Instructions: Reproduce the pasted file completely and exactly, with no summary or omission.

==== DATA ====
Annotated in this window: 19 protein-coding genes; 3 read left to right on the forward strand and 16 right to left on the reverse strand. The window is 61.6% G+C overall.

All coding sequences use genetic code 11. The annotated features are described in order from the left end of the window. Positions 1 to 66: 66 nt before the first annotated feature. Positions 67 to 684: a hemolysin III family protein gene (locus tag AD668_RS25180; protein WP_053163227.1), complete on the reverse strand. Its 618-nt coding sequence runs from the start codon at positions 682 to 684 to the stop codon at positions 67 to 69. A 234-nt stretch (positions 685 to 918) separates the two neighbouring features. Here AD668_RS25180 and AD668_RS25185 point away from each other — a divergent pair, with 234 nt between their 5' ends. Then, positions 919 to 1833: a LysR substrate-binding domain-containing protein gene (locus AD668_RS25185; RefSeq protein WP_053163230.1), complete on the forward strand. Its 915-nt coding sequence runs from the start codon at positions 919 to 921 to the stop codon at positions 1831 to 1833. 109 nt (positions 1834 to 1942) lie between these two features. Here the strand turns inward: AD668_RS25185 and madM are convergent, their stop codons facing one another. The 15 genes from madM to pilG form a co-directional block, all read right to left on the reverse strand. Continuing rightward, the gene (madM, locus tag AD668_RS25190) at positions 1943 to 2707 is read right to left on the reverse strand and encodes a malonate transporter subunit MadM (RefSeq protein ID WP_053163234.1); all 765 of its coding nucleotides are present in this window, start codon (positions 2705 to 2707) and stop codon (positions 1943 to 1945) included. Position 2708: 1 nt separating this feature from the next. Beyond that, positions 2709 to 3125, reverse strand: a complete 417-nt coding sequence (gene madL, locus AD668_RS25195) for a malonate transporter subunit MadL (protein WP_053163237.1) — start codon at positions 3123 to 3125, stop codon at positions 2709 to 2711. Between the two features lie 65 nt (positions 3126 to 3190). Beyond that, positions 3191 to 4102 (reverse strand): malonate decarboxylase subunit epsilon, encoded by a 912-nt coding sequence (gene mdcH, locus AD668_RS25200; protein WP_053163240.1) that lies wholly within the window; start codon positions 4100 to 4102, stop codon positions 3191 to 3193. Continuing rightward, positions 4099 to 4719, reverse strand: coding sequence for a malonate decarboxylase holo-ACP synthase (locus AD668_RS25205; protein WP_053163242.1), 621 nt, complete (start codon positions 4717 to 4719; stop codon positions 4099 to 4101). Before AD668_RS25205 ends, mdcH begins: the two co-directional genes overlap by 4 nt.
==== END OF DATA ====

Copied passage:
Annotated in this window: 19 protein-coding genes; 3 read left to right on the forward strand and 16 right to left on the reverse strand. The window is 61.6% G+C overall.

All coding sequences use genetic code 11. The annotated features are described in order from the left end of the window. Positions 1 to 66: 66 nt before the first annotated feature. Positions 67 to 684: a hemolysin III family protein gene (locus tag AD668_RS25180; protein WP_053163227.1), complete on the reverse strand. Its 618-nt coding sequence runs from the start codon at positions 682 to 684 to the stop codon at positions 67 to 69. A 234-nt stretch (positions 685 to 918) separates the two neighbouring features. Here AD668_RS25180 and AD668_RS25185 point away from each other — a divergent pair, with 234 nt between their 5' ends. Then, positions 919 to 1833: a LysR substrate-binding domain-containing protein gene (locus AD668_RS25185; RefSeq protein WP_053163230.1), complete on the forward strand. Its 915-nt coding sequence runs from the start codon at positions 919 to 921 to the stop codon at positions 1831 to 1833. 109 nt (positions 1834 to 1942) lie between these two features. Here the strand turns inward: AD668_RS25185 and madM are convergent, their stop codons facing one another. The 15 genes from madM to pilG form a co-directional block, all read right to left on the reverse strand. Continuing rightward, the gene (madM, locus tag AD668_RS25190) at positions 1943 to 2707 is read right to left on the reverse strand and encodes a malonate transporter subunit MadM (RefSeq protein ID WP_053163234.1); all 765 of its coding nucleotides are present in this window, start codon (positions 2705 to 2707) and stop codon (positions 1943 to 1945) included. Position 2708: 1 nt separating this feature from the next. Beyond that, positions 2709 to 3125, reverse strand: a complete 417-nt coding sequence (gene madL, locus AD668_RS25195) for a malonate transporter subunit MadL (protein WP_053163237.1) — start codon at positions 3123 to 3125, stop codon at positions 2709 to 2711. Between the two features lie 65 nt (positions 3126 to 3190). Beyond that, positions 3191 to 4102 (reverse strand): malonate decarboxylase subunit epsilon, encoded by a 912-nt coding sequence (gene mdcH, locus AD668_RS25200; protein WP_053163240.1) that lies wholly within the window; start codon positions 4100 to 4102, stop codon positions 3191 to 3193. Continuing rightward, positions 4099 to 4719, reverse strand: coding sequence for a malonate decarboxylase holo-ACP synthase (locus AD668_RS25205; protein WP_053163242.1), 621 nt, complete (start codon positions 4717 to 4719; stop codon positions 4099 to 4101). Before AD668_RS25205 ends, mdcH begins: the two co-directional genes overlap by 4 nt.